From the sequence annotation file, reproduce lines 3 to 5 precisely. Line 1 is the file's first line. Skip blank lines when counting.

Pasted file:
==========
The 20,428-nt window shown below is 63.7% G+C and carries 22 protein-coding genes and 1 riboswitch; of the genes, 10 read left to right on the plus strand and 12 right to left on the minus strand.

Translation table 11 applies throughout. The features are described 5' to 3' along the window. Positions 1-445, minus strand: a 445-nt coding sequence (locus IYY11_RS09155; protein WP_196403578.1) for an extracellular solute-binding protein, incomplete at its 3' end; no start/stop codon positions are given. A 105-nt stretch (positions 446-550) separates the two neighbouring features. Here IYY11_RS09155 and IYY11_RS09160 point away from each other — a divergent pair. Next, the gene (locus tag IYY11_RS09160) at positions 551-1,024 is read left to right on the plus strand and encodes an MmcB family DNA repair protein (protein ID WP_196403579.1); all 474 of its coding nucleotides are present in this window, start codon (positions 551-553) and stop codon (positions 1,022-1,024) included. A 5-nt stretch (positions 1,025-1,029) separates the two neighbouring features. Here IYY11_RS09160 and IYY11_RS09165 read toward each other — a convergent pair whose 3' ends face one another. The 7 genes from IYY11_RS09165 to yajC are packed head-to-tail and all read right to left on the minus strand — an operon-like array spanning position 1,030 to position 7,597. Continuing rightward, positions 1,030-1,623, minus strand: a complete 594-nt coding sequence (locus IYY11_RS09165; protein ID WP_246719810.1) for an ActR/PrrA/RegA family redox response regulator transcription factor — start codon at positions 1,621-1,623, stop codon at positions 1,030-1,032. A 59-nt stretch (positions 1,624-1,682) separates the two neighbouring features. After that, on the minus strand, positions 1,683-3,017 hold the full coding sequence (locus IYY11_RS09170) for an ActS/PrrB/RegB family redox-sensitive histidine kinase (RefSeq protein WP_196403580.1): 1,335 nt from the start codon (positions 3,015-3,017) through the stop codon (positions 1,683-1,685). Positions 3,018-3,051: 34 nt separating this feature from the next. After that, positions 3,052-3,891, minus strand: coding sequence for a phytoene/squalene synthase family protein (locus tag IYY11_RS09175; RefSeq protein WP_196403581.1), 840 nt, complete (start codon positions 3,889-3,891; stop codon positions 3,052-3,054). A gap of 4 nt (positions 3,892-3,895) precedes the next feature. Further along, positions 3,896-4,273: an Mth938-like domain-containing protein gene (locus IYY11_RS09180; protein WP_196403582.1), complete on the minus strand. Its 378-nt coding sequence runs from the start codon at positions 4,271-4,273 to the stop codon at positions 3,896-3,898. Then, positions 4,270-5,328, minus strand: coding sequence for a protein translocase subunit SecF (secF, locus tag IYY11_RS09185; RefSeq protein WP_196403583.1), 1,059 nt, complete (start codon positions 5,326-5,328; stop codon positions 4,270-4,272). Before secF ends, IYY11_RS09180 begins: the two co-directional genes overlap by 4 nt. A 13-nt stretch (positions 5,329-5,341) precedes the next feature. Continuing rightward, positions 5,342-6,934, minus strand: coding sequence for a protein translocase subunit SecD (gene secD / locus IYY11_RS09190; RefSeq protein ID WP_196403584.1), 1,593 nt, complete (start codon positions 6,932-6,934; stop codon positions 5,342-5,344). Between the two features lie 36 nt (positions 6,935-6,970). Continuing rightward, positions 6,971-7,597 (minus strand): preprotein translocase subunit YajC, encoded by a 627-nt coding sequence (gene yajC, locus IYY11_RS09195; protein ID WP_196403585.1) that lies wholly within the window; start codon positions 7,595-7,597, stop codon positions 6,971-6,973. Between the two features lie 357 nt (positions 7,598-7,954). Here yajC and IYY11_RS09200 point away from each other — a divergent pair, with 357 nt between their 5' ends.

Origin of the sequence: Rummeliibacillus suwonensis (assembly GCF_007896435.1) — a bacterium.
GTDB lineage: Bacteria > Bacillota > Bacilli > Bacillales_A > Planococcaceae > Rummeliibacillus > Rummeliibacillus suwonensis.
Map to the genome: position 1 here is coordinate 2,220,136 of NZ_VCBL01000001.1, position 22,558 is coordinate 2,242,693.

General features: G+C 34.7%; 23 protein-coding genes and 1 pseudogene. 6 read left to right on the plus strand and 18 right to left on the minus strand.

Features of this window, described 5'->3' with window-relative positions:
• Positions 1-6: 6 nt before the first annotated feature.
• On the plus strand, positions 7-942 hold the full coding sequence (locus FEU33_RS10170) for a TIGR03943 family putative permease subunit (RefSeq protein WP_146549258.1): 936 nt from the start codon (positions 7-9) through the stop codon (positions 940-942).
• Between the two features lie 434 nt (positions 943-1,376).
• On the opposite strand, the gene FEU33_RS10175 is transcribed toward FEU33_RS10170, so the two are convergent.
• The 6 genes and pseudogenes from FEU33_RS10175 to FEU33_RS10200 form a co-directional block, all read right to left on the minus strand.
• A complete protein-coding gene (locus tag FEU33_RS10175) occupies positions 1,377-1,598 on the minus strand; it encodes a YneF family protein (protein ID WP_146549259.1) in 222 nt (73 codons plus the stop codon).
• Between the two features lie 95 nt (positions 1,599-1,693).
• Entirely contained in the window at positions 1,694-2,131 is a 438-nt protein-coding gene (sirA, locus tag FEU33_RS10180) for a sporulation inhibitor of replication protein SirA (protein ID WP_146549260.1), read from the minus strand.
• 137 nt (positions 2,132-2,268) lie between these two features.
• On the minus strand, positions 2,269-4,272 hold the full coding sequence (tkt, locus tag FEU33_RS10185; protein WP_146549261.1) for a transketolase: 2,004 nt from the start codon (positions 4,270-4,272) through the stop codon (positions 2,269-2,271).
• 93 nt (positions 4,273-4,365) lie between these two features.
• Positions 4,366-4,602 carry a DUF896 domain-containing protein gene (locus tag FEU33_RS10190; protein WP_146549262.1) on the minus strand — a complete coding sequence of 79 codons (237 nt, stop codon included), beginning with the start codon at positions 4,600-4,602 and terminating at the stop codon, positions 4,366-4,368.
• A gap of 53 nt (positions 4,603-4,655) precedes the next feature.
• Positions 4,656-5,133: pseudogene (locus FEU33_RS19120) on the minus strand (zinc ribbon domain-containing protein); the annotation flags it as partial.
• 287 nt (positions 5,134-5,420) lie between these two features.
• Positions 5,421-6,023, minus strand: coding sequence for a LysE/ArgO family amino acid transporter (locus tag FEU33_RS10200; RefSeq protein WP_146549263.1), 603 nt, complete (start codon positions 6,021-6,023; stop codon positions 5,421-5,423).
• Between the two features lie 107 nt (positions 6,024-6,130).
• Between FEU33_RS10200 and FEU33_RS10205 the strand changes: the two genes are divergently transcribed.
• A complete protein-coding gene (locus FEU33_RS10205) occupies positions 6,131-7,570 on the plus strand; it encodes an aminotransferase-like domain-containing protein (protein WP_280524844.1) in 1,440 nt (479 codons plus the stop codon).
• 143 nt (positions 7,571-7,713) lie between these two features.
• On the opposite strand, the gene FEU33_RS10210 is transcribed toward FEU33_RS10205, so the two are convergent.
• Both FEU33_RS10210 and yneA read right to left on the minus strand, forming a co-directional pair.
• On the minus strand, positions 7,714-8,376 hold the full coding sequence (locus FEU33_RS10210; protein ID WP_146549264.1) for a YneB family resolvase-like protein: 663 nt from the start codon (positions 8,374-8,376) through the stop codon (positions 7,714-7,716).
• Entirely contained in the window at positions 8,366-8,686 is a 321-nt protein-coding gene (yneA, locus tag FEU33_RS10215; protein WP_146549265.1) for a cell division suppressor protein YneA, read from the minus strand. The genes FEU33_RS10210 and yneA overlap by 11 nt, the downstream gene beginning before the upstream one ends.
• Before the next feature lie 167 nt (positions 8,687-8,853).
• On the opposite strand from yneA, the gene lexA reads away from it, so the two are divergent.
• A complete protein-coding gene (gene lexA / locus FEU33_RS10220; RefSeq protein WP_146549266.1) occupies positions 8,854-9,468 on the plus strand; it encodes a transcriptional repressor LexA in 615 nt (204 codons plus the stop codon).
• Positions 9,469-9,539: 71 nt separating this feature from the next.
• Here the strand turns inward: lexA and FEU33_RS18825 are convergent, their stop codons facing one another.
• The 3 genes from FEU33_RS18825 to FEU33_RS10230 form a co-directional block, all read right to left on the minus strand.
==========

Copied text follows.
Origin of the sequence: Rummeliibacillus suwonensis (assembly GCF_007896435.1) — a bacterium.
GTDB lineage: Bacteria > Bacillota > Bacilli > Bacillales_A > Planococcaceae > Rummeliibacillus > Rummeliibacillus suwonensis.
Map to the genome: position 1 here is coordinate 2,220,136 of NZ_VCBL01000001.1, position 22,558 is coordinate 2,242,693.